“I wanted to create a collection of furnishings that had all the glamour and sophistication of the Hollywood Regency period, but had a fresh, traditional twist”
At the end of 2017, Butera launched two collections with Lexington Home Brands, a company he has known for over two decades. “We had discussed doing a collection together for several years and finally the timing was right,” the designer says. “Lexington came to me for my ideas and to bring a fresh approach to a new traditional sensibility.”
For President and CEO of Lexington Home Brands Phil Haney, teaming with the tastemaker offers a modern direction. The brand launch, he notes, “represents a milestone because it’s the first time we have partnered with an interior designer to collaboratively reimagine a style category.”
In contrast to Butera’s more beach-casual, aptly named Newport Beach collection for Lexington Home Brands, his Brentwood collection pays tribute to the L.A. neighborhood of the same name near Beverly Hills, reflecting a sense of elegance and a refined aesthetic. “I wanted to create a collection of furnishings that had all the glamour and sophistication of the Hollywood Regency period, but had a fresh, traditional twist,” Butera says.
With a nod to the fashion and romance of this era, Brentwood strikes the perfect balance between formal and casual. “Working in tandem with the Lexington design team is a dream,” the designer adds. “We came to the table with our designs and ideas and they made them come to life. It was really exciting to see the first prototypes.”
The Wilshire gray finish (a warm graphite coloration, hand-waxed to enhance the depth and clarity of the wood), soft textured silvers and ebony inlays with a rich layering of chic textiles give the Brentwood pieces a subtly formal look and feel. “I am crazy over the infusion of black nickel hardware and the subtle Asian influences in this collection,” Butera says. “Classic shades of ivory, dove gray and soft celadon were the perfect mix to off set the dark wood and rich metal finishes.”
With its formal yet comfortable vibe, the Brentwood furniture collection offers “a luxury interpretation of today’s new traditional style,” according to Butera. Seeing his role as a therapist for the home, the designer expresses his creativity through new projects constantly.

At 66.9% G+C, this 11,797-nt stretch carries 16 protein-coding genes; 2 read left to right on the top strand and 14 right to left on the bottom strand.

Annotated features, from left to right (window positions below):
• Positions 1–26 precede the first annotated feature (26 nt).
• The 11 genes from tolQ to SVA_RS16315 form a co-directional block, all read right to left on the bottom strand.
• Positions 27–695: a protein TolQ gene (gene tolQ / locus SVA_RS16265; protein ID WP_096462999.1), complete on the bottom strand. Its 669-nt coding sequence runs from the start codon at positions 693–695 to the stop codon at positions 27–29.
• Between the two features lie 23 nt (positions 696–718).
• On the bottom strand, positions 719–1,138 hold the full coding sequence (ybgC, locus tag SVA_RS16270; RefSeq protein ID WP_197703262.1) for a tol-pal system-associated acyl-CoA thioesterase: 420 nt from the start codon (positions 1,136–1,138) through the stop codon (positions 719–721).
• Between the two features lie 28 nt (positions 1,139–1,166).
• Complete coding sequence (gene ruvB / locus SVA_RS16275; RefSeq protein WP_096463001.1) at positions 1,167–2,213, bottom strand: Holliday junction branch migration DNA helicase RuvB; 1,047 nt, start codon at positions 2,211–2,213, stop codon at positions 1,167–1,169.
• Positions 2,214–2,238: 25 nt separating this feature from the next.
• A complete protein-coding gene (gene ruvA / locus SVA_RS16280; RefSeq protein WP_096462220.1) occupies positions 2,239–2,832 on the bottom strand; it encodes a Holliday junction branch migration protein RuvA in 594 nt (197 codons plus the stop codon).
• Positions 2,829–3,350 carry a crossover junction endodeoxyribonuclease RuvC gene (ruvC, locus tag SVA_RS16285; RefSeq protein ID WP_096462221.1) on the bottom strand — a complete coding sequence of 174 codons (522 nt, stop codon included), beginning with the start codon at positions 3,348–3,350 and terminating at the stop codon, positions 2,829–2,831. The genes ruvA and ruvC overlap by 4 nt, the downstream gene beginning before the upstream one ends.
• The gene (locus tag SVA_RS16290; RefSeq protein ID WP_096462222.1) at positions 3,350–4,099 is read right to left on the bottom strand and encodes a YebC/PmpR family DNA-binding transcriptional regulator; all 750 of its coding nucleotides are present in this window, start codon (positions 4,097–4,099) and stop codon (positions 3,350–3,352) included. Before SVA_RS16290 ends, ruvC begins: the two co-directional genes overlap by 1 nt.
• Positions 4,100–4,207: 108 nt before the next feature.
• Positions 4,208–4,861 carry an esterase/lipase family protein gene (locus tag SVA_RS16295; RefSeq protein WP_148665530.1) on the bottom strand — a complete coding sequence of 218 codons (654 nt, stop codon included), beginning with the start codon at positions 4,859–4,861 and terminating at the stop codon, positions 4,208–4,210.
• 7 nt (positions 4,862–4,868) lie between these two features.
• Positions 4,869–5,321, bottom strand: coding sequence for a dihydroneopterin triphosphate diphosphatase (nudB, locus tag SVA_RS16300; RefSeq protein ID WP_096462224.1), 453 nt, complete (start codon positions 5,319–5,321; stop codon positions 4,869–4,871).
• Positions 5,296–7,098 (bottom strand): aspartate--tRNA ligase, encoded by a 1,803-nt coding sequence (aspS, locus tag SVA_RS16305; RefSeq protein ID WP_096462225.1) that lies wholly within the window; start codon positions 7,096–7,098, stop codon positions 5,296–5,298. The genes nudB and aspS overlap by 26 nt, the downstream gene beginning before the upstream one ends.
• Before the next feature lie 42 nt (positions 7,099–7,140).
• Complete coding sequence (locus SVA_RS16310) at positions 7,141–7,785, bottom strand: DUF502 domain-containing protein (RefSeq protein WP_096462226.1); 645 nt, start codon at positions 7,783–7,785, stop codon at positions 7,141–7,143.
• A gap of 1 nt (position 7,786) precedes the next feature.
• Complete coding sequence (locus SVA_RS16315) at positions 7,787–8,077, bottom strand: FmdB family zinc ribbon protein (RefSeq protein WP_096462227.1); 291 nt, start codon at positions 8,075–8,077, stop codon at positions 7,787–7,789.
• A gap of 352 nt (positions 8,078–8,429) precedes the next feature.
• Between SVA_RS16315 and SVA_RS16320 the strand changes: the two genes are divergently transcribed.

Given the success of this collaboration between Butera and Lexington, a new collection is set to launch in spring of 2019 in Lexington’s main showroom at High Point Market in North Carolina. Locally, the Brentwood furniture collection and Barclay Butera’s products are available online at barclaybutera.com.
Photographs: courtesy of Barclay Butera
(clockwise from top left) Westwood writing desk; Naples cocktail ottoman; Sydney chairs with brass caster and Naples leather cocktail ottoman; Kathryn arm chair and side chair; and Sheffield cocktail ottomans.
Inspired by the unconventional, bohemian style embodies eclectic, free-spirited fun, reflected by a variety of textures and prints
Aerin Wicker Hurricane
Products similar to the home accessories at Casa Cook Kos.
in Greece, casacook.com
Sling Chair (in navy)
Grace Grey Pillow
Aerin Wicker Wall Mirror
Photographs: (in order) courtesy of Allmodern, Williams Sonoma, Casa Cook Kos, Serena & Lily, House of Morrison and Modshop
Flower Wall Decoration
Capri Beach Towel
Bombay Side Table
Designed by Link Outdoor
PUBLIC® C7 Bike
Endless Summer Collection
Trade only, zinctextile.com
Eastport Striped Umbrella
Linen Broken Appliqué Pillow
by Kelly Hoppen (Square)
Grand Maison 3 Wick
Coleman 54 QT.
Photographs: (in order) courtesy of Boconcept, Serena & Lily, Thomas Lavin, Zinc Textile (lifestyle), Restoration Hardware, Voluspa and Crate&Barrel
Malibu Up Chandelier
Pacific Outdoor Pendant
$218 (small), serenaandlily.com
Banana Leaf Salad Plate Set
$115 (set of 4), and
Pineapple Reversible Placemat
Harrison Swivel Cube (Palm)
Riviera Original 10.5-Foot
Peacock Lounge, Pad & Pillow, $1,040 (lounge) and $240 (pad and pillow), bendgoods.com
Curated by Karine Monié
Photographs: (in order) courtesy of Tuvalu Home, New Moon, Made Goods (lifestyle), Serena & Lily, Tommy Bahama and Bend